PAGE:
CCC Chair: Pot Licenses Could Be Rolled Out on Timeline
STATE HOUSE, BOSTON — With the chorus of critics calling for the Cannabis Control Commission to pump the brakes on its rollout of an expansive legal marijuana industry growing louder, the top marijuana regulator said Tuesday the agency will debate later this month whether it should license only certain types of marijuana businesses to open July 1, and wait to license others.
Gov. Charlie Baker, House Speaker Robert DeLeo and others have called on the CCC to scale back the industry envisioned in its draft regulations -- which includes marijuana cafes, delivery-only marijuana businesses, and the ability for establishments like cinemas and massage parlors to offer limited marijuana products -- at least until an initial retail market takes hold.
"We're absolutely going to talk about that and if we do decide to not issue certain categories of licenses on day one we're not going to leave them open-ended, we'll say 'here's our timeline for subsequent rollout,' " CCC Chairman Steven Hoffman said Tuesday when asked if the commission would consider a phased rollout of legal cannabis businesses. "But we have not made that decision, we are going to have that conversation."
That conversation is slated to happen on the final days of February -- the CCC has scheduled meetings on Feb. 26, 27 and 28 at which commissioners will discuss the feedback to the draft regulations and debate what changes should be made before the regulations are finalized.
On Monday, DeLeo said he agrees with many of the concerns Baker and his administration have raised with the CCC's draft industry regulations, including the worry that regulators have bitten off more than they can chew by trying to simultaneously launch several different categories of marijuana businesses.
"I feel that we're probably going a little bit quicker than I would like to see in terms of these other issues coming up whether they be selling door to door delivery, whether they be cafes or whatnot," DeLeo said Monday.
Asked Tuesday if there is anything wrong with slowing down the rollout of legal marijuana sales and the implementation of all the license types the CCC has contemplated, Hoffman said that is a decision that the CCC must debate as a commission.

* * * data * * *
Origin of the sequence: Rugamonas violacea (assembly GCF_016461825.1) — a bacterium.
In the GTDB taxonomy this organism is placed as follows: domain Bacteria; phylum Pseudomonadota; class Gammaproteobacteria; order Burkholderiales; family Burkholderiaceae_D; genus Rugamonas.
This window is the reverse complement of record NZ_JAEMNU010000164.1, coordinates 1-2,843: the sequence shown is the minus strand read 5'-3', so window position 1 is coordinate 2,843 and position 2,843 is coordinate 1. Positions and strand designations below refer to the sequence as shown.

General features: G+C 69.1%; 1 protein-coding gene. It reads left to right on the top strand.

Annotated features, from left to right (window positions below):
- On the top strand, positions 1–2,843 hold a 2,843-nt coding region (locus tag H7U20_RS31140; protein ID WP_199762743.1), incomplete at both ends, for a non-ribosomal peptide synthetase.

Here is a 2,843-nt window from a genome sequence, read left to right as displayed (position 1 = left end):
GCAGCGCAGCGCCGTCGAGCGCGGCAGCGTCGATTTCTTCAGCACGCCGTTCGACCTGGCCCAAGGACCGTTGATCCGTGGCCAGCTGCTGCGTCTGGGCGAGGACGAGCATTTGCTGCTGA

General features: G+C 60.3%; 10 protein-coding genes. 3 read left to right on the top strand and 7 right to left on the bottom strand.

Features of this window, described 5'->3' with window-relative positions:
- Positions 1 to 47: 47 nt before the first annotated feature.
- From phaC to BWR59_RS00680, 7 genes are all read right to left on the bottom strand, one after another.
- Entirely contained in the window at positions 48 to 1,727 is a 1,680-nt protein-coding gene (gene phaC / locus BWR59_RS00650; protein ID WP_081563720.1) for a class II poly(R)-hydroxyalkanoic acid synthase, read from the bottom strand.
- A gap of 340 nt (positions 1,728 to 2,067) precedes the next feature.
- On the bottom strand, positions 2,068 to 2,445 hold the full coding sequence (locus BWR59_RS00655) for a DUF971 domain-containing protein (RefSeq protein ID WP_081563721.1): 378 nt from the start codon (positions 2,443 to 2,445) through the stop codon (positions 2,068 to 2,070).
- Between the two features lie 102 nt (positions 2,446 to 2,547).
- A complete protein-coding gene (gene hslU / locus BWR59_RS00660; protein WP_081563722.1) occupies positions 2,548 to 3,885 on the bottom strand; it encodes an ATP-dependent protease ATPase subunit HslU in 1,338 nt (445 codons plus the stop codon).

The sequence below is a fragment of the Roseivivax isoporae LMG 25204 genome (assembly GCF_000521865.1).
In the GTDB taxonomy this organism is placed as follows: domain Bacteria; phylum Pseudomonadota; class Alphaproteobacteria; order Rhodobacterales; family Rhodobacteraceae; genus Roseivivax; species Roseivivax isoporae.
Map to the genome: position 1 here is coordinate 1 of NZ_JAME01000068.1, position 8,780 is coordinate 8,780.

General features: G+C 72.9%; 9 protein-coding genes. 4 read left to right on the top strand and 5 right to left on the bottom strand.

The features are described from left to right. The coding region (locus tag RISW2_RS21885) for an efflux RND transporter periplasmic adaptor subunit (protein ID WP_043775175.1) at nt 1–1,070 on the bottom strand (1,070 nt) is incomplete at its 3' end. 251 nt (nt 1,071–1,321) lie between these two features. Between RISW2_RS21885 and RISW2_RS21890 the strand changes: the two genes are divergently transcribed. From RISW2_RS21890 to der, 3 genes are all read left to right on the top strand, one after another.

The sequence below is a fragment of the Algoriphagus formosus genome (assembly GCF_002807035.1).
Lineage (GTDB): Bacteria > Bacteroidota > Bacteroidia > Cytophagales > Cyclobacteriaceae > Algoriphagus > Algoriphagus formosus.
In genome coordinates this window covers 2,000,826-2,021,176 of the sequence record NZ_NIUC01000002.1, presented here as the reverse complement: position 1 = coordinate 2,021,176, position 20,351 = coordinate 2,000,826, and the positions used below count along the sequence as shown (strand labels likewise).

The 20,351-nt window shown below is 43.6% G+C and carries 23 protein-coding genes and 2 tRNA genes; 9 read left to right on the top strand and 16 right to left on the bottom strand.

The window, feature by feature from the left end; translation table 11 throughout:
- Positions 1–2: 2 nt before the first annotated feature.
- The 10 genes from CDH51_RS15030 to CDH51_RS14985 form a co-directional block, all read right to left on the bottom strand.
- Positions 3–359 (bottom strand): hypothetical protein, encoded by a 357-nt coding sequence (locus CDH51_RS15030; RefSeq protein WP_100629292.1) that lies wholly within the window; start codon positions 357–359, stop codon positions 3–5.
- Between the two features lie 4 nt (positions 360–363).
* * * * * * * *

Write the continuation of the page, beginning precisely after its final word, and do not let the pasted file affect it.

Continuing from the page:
"There are tradeoffs, I wouldn't say there is anything wrong with slowing down. Tradeoffs are giving people head starts in the marketplace and making it more difficult for others to enter later on," he said. "I'm not, again, saying it's a problem as much as that's the tradeoff that I think as a commission we're going to talk about when we get together two weeks from now."
Earlier Tuesday morning, Sen. Eric Lesser went on Boston Herald Radio and said he thinks it is important for the CCC to "get the bricks and mortar done first" before setting out to license social consumption establishments or other types of cannabis businesses.
"I think that the prudent thing to do is make sure the brick and mortar recreational sales get done with clarity and get done correctly first because I think that was the main thing voters were thinking about when they voted for this," Lesser, a Longmeadow Democrat, said. "But I do think that they need to provide some assurances to the public that these other items, which I do think need to happen, are done as quickly as possible."
Lesser suggested that the CCC should offer the public a "concrete implementation schedule" of when each license type would be launched "so that they understand and there is an appreciation that you can only get so much through the pipe at once. This is highly complex."
The senator also gave voice to the worries of marijuana advocates who have pressed regulators to forge ahead undeterred with what they view as key ways to ensure the legal marijuana industry is accessible to small businesses and communities that were disproportionately affected by marijuana prohibition.
He said, "I think what people's concerns are and what constituents have expressed to me is that if they don't do it all at once then the other stuff won't happen."
Lesser made similar comments on a television program aired last week on WGBY in Springfield, but one lawmaker who appeared with Lesser disagreed that the CCC should slow down or scale back its vision for the industry.
Rep. Aaron Vega, who serves on the Marijuana Policy Committee, said on WGBY that if the CCC decides to wait to license its full suite of marijuana business categories, the illicit market will fill the void and offer the same services without the state getting a slice of the proceeds.
"This industry, whether you like it or not, totally exists in all of our communities," Vega said. "They offer products in a certain way, of a certain quality, with a certain potency and certain ways of delivery. If we're creating a legal industry of this, we've got to meet them where they're at."
Of marijuana cafes and delivery services, Vega said, "those things have to happen now."
--Colin A. Young, State House News Service